1. Do you have enough content? We suggest that a profile have at least 10 boards with a minimum of 10 pins each. Of course, if you have more boards than that, great, but any less and I’d suggest putting a little time into pinning more content. Also, if you have more than 10 boards but not all of them have 10 pins, you still might need to work on beefing up those boards a little bit. Built-out profiles encourage deeper engagement. Simply put, users will spend more time on your profile if there’s more content for them to look at.
  2. Is it pretty? Besides your profile picture, board cover photos are the first images that users associate with your account. They should be high-quality and eye-catching. You want people to be intrigued enough by your cover photo to click into the board and see what other kinds of cool content it contains. (Changing cover photos is also an easy way to make your content appear fresh even if you haven’t added anything new to the board.)
  3. Are your board names short and relevant? Make sure that your boards are named properly to suggest what content they contain. Yes, you can be witty, but don’t be SO witty that users have a hard time figuring out what the board could possibly contain. Also, make sure that whatever you choose for the name is short enough for the whole name to show when looking at your profile. Make it easy for people to figure out what content you provide.
  4. Is it too promotional? Followers of your account don’t want feel like they’re being advertised to. They want a relationship with your brand; not another commercial. You should be pinning content to your boards doesn’t just come from your site. You should be pinning content from sites that you know your target audience is interested in. Repinning relevant content from your followers is a great way to diversify your boards and (big plus) engages your fans on the site.
  5. What about your pins? Pins should always link to the original site the content came from. Please don’t link to Google images. Users will just see that as lazy. There is nothing worse than clicking on a pin of something you are really interested in just to find that it goes no where. You didn’t help your follower; you wasted their time. Also, make sure there is a good description on every one of your pins! Even if you repin something that already has a description, change it to fit your purposes. Pinterest’s search engine is really simple; use common keywords to describe the pins so they’re more likely to be found.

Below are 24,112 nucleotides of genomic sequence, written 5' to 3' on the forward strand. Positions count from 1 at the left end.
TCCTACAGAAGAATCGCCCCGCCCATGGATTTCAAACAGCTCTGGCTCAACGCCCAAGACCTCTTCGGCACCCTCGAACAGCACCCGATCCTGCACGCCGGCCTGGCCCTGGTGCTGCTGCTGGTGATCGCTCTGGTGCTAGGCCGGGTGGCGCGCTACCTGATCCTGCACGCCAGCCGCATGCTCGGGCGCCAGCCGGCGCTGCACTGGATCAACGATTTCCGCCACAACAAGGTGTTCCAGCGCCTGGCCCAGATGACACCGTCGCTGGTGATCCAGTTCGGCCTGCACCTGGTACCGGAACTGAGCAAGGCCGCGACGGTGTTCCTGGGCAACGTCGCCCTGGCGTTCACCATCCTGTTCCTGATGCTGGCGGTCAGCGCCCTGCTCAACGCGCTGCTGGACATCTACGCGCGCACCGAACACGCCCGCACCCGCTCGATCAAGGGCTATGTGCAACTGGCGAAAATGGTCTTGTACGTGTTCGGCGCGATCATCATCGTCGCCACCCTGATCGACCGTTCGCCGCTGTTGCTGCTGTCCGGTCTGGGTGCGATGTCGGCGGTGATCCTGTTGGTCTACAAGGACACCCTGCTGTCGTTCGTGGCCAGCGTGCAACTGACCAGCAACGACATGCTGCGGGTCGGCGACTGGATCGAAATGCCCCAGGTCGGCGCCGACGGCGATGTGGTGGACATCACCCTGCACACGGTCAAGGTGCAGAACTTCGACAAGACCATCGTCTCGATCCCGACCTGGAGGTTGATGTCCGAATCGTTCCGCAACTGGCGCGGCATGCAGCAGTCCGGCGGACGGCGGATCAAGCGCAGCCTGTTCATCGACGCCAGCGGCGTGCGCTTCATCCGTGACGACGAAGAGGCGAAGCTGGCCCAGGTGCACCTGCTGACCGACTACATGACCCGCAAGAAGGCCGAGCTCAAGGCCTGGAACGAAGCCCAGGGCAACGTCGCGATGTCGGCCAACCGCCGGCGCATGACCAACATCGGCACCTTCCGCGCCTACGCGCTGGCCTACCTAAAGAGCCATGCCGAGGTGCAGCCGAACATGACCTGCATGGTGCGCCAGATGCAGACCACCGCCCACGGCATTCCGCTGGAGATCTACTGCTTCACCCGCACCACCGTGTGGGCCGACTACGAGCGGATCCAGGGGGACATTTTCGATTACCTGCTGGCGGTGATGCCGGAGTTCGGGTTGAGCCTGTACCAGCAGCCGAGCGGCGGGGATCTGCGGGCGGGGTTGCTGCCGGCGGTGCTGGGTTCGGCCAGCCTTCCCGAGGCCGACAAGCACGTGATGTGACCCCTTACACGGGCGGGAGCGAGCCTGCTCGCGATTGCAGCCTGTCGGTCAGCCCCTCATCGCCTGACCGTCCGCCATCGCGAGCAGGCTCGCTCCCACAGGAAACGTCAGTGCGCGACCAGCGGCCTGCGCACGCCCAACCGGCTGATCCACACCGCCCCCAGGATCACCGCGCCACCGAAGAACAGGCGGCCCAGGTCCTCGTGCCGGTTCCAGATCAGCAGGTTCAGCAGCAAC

Advanced Tips

I have just a couple more things to share with you. These are not things you HAVE to do to have a good profile but they will help you optimize your profile once you have mastered the basics.

First–an easy one: if you want a specific board to get more attention, place it in the middle position of the top row of your boards. Users’ eyes are automatically drawn to that board first. (You can easily rotate which board goes into this position based on what aspect of your brand you want to focus on at any particular time.)

Second–one that might be a little harder to wrap your head around: how about changing your profile’s name? This may sound crazy at first but once you think about what I just told you, it might make more sense. Pinterest users don’t want to be advertised to, and they want to feel like they have a relationship with your brand (and that they’re part of a community). Pinterest’s search engine is very simple, so you want a name that’s easy to find. Making your profile’s name something generic related to your brand, like “Bride Boards” for example, makes users feel like they are joining a community by following you rather than being advertised to by your brand AND, with a common name, you are much more likely to show up in queries from your target audience.

OK, y’all– that’s it. If you follow these tips, you can drastically improve your results and the general Pinterest public will think you are a pro – even if you know better. Trust me. I’ve seen accounts whose pinners had no idea what they were doing and, before they started with us, you could tell. However, after implementing the tips above, their growth and engagement on Pinterest have sky-rocketed.

Good luck and happy pinning!